Following the completion of the transaction, it was revealed that, while VW had purchased the premium automaker’s previous personnel, plant, equipment, and designs, VW had not secured the right to use the Rolls-Royce brand and badge. The marks were really held by Rolls-Royce PLC (a distinct aircraft engine company) and had been licensed to the manufacturer Rolls-Royce Motor Cars Ltd. Furthermore, the licensing agreement stated that if the carmaker, Rolls-Royce Motor Cars Ltd., was sold to a foreign owner, Rolls-Royce PLC would keep certain marks, including the Rolls-Royce name and emblem. To make matters worse, Rolls-Royce PLC (the aviation engine subsidiary) then licensed those coveted marks to BMW rather than VW.
The lesson which can be learned from this deal is the importance of verifying the IP asset, or rights to use those IP assets before the persuasion to close the deal.
- Preexisting IP-related contractual obligations
IP ownership clauses can be expected to be in certain agreements such as development agreements, consulting agreements, confidentiality agreements, etc. However, sometimes IP ownership clauses can be hidden in such agreements that the Buyer may not be interested in fulfilling after acquisition or amalgamation. Henceforth the need to identify pre-existing rights, obligations, and liabilities is necessary in order to avoid any future rebounds after closing.
- Expired/ Lapsed/ Abandoned or under prosecution trademark/patent or any other intellectual property
When a patent application is originally filed, the claims may be quite wide in order to achieve the greatest reasonable scope. Most claims, however, are narrowed—sometimes significantly—during prosecution. As a result, the extent of prospective patent coverage is rarely identified with clarity early in the prosecution process.
When analyzing such deals, a buyer should exercise reasonable caution. To avoid such issues in the future, A buyer expects explicit representations and guarantees on the definition of intellectual property, the seller’s ownership, infringement of the seller’s IP, and non-infringement of third-party IP. To avoid unpleasant surprises, a buyer will also likely negotiate for a representation from the seller that no claim by any third party has been made, is currently outstanding, or is threatened that contests the validity, enforceability, use, or ownership of the IP.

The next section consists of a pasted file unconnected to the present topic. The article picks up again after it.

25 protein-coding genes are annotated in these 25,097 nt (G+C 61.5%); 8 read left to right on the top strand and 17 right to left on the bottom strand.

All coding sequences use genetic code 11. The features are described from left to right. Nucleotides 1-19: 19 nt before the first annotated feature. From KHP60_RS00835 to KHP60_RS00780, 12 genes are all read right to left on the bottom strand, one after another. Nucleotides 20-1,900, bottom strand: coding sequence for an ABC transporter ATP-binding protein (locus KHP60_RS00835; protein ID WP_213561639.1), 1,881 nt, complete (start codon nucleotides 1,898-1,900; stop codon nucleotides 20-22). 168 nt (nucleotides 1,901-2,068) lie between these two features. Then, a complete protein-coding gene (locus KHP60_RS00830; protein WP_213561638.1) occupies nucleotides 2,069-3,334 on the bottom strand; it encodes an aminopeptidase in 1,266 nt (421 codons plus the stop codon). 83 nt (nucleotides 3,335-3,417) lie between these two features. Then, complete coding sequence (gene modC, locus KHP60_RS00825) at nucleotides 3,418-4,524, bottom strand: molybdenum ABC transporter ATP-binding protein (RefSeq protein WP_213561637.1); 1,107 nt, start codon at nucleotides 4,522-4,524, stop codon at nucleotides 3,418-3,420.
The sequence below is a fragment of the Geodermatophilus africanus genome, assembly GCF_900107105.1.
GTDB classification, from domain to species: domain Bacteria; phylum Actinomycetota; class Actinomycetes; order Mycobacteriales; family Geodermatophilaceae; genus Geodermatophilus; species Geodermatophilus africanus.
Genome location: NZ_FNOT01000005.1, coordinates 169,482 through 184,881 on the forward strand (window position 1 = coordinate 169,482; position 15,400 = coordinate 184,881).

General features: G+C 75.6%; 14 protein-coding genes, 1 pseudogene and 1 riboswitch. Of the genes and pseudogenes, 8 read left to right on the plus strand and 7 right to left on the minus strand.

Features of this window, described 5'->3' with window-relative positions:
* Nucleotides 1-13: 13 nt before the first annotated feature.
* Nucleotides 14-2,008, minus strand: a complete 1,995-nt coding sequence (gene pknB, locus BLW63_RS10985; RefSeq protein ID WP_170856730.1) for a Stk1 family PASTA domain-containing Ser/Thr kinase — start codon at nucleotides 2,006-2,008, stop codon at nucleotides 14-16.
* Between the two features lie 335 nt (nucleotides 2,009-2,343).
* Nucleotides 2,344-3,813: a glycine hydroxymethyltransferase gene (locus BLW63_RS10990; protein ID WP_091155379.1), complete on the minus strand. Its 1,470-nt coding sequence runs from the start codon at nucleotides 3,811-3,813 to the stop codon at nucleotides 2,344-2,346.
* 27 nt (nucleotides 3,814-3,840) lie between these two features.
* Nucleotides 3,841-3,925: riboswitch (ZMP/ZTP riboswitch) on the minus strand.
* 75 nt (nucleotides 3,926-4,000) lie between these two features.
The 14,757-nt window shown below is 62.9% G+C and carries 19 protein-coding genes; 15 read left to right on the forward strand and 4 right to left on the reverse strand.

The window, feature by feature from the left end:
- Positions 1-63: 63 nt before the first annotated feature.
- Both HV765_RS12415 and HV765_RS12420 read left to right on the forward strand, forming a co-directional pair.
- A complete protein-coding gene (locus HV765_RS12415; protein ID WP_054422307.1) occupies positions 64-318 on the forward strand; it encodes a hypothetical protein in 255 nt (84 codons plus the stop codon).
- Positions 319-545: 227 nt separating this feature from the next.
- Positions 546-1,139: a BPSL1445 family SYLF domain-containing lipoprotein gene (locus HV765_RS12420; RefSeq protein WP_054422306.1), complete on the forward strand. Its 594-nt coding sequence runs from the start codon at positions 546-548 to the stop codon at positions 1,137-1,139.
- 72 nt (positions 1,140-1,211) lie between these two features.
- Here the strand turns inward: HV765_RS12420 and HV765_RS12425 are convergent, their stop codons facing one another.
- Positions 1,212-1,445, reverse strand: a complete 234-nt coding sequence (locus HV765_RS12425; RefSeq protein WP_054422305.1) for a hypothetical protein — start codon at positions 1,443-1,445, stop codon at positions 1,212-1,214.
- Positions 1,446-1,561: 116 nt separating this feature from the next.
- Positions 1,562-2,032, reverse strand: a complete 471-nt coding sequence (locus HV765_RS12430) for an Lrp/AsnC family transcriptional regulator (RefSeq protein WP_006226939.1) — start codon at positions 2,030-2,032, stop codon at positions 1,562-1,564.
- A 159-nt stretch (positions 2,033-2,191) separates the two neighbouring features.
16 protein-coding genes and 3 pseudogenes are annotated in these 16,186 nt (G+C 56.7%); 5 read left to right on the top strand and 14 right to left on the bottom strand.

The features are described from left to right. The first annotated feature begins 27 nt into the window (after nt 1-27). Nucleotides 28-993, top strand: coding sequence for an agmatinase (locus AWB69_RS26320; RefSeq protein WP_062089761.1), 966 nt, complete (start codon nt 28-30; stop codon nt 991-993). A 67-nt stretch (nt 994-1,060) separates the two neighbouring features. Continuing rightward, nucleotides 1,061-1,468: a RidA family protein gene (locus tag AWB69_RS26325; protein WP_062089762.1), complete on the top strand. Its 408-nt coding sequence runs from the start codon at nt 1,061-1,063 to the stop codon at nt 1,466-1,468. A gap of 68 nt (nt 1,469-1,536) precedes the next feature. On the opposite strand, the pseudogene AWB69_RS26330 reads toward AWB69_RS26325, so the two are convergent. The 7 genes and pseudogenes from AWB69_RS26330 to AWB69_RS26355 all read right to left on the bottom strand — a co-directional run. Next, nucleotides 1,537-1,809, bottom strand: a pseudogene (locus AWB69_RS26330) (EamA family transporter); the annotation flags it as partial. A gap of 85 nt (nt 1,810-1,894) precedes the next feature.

Intellectual property rights may assist a firm in gaining a competitive edge in a variety of ways and can become one of the most crucial concerns in a merger, acquisition, or carve-out, as demonstrated by the Volkswagen and Rolls-Royce transaction. IPRs must be thoroughly integrated into a company’s entire strategy in order to be used effectively. This is more common in huge corporations than in small businesses. Small businesses frequently lack or cannot afford to develop certain expertise.
Protecting a company’s intellectual property assets in M&A transactions is the most important task at hand because the company’s existence, goodwill, and profit are all dependent on it. Every phase of the M&A transaction must be approached with extreme caution in order to benefit both parties to the transaction. As rightly mentioned in the article ‘IP issues in M&A’ by Financier Worldwide published in July 2019 addressing the fact that the “difficulty lies in the fact that IP portfolio analysis is complex, requiring specialist knowledge to find potentially problematic points.” Henceforth, its recommended to hire specialized attorneys to head such transactions, Khurana & Khurana Advocates and IP Attorneys specialize in all areas of IPR laws and is one such firm that can help in this regard.